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It is a truth universally acknowledged, that a single man in possession of a good fortune must be in want of a wife. Thus memorably begins Jane Austens Pride and Prejudice, one of the worlds most popular novels. Pride and Prejudice—Austens own darling child—tells the story of fiercely independent Elizabeth Bennet, one of five sisters who must marry rich, as she confounds the arrogant, wealthy Mr. Darcy. What ensues is one of the most delightful and engrossingly readable courtships known to literature, written by a precocious Austen when she was just twenty-one years old.
Humorous and profound, and filled with highly entertaining dialogue, this witty comedy of manners dips and turns through drawing-rooms and plots to reach an immensely satisfying finale. In the words of Eudora Welty, Pride and Prejudice is as irresistible and as nearly flawless as any fiction could be.
Carol Howard, educated at SUNY Purchase and Columbia University, where she received her Ph.D. in 1999, chairs the English Department and teaches in the Theater Department at Warren Wilson College in Asheville, North Carolina. She has published essays on early British and contemporary African-American women writers and has coedited two books on British writers (1996, 1997). Her primary scholarly interest is the literature of seventeenth- and eighteenth-century England.
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About the Author
Date of Birth:December 16, 1775
Date of Death:July 18, 1817
Place of Birth:Village of Steventon in Hampshire, England
Place of Death:Winchester, Hampshire, England
Education:Taught at home by her father
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From Carol Howard’s Introduction to Pride and Prejudice
It is sometimes said that Austen’s gift was to be a shrewd observer of her narrow, genteel social circle, that her experience and knowledge of the world were limited and her life sheltered, and that her novels realistically reflect the peaceful late-eighteenth- and early-nineteenth-century village community and English countryside she inhabited. That Austen was a careful observer of human motivation and social interaction is certainly true. One should not assume, though, that her choice to write novels of manners means that she was unaware of or unaffected by the political and social upheaval of her day. The idea that she centers her novels on the social classes with which she was most familiar is not entirely the case, although she had occasion to observe members of the gentry and aristocracy whose circumstances resembled those of some of the characters who populate her novels. Whether her own life was perfectly serene is questionable: Most lives, no matter how uneventful in retrospect, have their vicissitudes.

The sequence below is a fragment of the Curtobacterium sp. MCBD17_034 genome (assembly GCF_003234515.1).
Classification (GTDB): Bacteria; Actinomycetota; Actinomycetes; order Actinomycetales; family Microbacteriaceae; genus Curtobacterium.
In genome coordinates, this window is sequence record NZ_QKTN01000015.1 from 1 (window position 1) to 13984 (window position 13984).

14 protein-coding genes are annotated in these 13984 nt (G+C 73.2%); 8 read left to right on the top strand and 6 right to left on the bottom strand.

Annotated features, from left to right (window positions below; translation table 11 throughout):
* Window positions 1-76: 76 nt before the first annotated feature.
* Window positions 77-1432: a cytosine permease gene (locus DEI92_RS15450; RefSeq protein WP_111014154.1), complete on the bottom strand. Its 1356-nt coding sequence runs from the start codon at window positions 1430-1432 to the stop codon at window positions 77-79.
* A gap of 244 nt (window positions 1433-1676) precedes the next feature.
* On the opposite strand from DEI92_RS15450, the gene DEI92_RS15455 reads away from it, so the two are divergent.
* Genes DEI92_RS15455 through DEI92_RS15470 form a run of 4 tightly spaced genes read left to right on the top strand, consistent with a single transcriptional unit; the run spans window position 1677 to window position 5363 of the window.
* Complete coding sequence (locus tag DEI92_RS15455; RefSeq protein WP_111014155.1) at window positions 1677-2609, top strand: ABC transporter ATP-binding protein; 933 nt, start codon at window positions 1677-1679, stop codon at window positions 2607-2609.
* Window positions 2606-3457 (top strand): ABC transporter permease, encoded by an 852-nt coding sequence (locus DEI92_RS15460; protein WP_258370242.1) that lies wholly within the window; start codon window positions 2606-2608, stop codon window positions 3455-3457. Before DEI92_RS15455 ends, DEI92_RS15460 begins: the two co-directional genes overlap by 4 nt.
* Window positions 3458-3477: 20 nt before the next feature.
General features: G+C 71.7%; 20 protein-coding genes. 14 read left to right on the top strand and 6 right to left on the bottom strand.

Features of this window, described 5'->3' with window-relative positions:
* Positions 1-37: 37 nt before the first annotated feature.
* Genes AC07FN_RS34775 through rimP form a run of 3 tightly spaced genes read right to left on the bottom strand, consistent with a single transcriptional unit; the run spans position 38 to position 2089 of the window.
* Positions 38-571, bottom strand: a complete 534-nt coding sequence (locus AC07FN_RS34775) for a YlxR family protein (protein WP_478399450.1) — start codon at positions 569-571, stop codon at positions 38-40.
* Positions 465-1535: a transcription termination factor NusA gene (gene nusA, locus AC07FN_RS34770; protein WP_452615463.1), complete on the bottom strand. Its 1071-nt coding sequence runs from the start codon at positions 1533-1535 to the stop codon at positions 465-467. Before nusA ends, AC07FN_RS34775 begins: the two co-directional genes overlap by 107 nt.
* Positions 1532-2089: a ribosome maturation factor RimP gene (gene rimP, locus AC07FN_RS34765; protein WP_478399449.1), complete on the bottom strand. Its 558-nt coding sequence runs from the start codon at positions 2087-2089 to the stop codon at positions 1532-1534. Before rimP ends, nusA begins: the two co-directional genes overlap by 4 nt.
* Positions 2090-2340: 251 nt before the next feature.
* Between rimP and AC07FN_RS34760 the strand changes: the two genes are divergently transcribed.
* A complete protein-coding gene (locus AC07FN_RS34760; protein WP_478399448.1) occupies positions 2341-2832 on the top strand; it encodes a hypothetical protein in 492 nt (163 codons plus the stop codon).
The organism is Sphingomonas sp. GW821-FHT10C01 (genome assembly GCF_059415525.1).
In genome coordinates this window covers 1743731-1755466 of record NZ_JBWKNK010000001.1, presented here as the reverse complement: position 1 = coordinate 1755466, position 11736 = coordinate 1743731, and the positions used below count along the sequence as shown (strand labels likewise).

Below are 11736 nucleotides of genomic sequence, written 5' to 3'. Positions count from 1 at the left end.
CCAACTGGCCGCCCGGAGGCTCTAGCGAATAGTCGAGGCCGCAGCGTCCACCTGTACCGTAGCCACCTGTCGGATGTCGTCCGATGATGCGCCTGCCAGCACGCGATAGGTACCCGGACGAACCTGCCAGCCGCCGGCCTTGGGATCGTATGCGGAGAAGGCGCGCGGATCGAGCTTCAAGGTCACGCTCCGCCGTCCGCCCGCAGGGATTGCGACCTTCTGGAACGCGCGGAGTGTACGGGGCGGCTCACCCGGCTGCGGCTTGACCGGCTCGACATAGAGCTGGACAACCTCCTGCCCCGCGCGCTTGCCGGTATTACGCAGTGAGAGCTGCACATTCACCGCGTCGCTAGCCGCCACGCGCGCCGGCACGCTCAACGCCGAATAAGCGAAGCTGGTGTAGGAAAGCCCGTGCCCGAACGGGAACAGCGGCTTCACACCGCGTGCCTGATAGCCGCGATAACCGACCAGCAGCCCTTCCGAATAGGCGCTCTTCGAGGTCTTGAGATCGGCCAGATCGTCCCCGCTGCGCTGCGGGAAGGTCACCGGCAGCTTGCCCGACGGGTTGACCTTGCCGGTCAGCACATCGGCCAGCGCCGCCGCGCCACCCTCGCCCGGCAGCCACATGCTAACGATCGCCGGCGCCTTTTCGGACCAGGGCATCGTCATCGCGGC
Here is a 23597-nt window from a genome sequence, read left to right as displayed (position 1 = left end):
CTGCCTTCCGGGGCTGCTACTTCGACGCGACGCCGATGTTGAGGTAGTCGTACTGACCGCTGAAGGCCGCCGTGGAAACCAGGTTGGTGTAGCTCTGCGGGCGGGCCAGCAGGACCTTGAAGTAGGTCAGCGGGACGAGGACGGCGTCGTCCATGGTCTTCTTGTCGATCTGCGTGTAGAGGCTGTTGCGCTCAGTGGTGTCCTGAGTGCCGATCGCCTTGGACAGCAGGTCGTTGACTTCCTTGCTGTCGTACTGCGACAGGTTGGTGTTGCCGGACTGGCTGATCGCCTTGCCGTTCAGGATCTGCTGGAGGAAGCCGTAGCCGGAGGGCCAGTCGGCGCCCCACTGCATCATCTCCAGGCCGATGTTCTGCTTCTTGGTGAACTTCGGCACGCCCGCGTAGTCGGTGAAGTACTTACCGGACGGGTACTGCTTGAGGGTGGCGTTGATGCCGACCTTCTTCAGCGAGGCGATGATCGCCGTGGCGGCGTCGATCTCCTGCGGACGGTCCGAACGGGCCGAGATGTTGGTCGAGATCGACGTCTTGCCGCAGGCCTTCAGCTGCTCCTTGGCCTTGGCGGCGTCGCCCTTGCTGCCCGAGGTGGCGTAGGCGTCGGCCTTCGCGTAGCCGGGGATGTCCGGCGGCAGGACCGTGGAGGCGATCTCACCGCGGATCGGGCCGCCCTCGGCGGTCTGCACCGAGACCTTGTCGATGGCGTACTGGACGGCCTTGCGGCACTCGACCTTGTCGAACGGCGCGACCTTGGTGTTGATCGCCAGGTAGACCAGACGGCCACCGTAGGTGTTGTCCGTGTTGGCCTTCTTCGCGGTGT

At the very least, Austen and her family must have had concerns over the tumultuous historical events that unsettled the British nation during their lifetime. She was born in 1775, the year that marked the beginning of the American Revolution. Several decades later, she would read newspaper accounts of another British conflict with the new American nation in the War of 1812, which began as she finished revising Pride and Prejudice. What must have played significantly in Austen’s imagination, as in the mind of every Briton, was the ongoing war with Napoleon’s forces, which marked the culmination of a century of conflicts between Britain and France, and which ended, with the Battle of Waterloo in June 1815, six months before her fortieth birthday. The British fear of invasion by Napoleon, which endured until 1805, caused concern even in the towns and villages that seemed safest. Austen would have been aware of the billeting of British militia troops in the English countryside, and she certainly followed the career of her brother Henry, who had joined the Oxford militia in 1793, when Britain’s latest war with France erupted in the aftermath of the French Revolution. She must also have taken a personal interest in the campaigns of the British navy, which counted her brothers Francis and Charles among its officers. To what extent she cared about daily political events is difficult to discern, for her letters are marked by characteristic irony. Of a newspaper report of an 1811 battle of the Peninsular War, when Napoleon invaded Spain and Portugal in an effort to close ports to British commerce, Austen declared, “How horrible it is to have so many people killed!—And what a blessing that one cares for none of them!” (Le Faye, Jane Austen’s Letters).